Omaha security guard’s murder renews calls for training, legislation
OMAHA, Neb. (WOWT) - The killing of a part-time security guard in Omaha has the owner of a security company calling for change.
Gom Gout was trying to keep the peace, working as a security guard for a Capitol District bar when he was shot and killed trying to break up a fight outside of the establishment where he worked. His brother worked as a guard at the same bar. He tells 6 News they both had no training to protect themselves or break up a fight.
“We didn’t have nothing,” said Shol Gout. “Nothing at all, just our there and do our job, nothing at all.”
Qasim Shabazz is a trained security guard. He showed 6 News the tools of the trade. He’s also armed with a firearm. He tells us his organization also trains security guards.
“We actually have training classes for our security team, where we work on the hand-to-hand, we work on the lethal and non-lethal processes,” Shabazz said.
He says his training and his gear are important. He believes with no training, Gout was put in a terrible situation.
“Unprepared...probably didn’t have a whole lot of experience and wasn’t brought into it understanding what could possibly happen,” Shabazz said.
According to a 2021 study published by the National Association of Security Companies, Nebraska is one of a number of states without requirements for unarmed or armed security guards.
Air Force veteran Gerard Christian owns the 300 Protective Group. His company provides trained security for venues around the metro. He says having the proper gear is important -- but proper training is the key to keeping everyone safe. He believes Nebraska lawmakers should make training a requirement for all security guards in the state.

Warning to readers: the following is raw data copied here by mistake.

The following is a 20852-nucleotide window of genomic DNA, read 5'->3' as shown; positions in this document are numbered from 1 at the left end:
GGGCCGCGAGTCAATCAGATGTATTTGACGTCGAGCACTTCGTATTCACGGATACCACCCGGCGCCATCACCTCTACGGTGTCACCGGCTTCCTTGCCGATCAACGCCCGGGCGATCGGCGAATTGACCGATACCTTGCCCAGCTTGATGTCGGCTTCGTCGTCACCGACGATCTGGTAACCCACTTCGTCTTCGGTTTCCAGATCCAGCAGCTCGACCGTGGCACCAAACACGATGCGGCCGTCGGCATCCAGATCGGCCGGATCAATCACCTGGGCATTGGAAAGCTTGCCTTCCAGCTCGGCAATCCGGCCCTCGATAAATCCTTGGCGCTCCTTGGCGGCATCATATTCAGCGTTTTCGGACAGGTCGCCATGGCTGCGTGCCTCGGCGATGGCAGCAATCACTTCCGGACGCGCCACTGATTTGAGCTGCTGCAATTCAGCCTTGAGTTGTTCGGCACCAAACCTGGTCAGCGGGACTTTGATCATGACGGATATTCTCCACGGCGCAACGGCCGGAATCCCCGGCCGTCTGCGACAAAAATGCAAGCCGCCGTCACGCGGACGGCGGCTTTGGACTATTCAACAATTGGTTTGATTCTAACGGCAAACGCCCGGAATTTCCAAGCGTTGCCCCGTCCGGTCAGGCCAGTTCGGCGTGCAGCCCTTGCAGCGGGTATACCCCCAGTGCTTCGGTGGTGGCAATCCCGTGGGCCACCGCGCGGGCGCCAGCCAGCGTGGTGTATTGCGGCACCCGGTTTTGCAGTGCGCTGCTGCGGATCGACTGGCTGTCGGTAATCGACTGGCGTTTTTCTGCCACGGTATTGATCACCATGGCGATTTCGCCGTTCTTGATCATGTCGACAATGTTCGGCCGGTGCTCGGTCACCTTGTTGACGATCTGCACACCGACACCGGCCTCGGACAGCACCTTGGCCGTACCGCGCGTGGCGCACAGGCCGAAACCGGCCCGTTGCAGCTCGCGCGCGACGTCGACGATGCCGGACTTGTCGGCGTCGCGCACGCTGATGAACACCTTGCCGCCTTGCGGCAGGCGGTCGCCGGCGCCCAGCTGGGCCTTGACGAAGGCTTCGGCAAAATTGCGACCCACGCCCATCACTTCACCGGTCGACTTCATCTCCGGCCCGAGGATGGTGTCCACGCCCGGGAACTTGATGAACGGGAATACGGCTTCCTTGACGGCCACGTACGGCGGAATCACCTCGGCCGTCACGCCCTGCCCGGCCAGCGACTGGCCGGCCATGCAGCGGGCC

“I do believe there needs to be something passed, basically connecting security officers with some type of formalized training, state-provided, something basically any company can provide,” Christian said.
Christian says having the proper gear is important, but proper training of non-lethal tactics is just as critical.
“The most valuable thing that a security officer has is verbal judo, the ability to de-escalate conflicts and things like that,” Christian said. “If you go into a situation having to pull your firearm, that’s a bad day. You don’t want that, you don’t want the civil liability for yourself. You don’t want the liability for the actual organization or the venue you’re providing security for.”
Both Shabazz and Christian say lawmakers did security guards no favors by voting for permitless carry this session.
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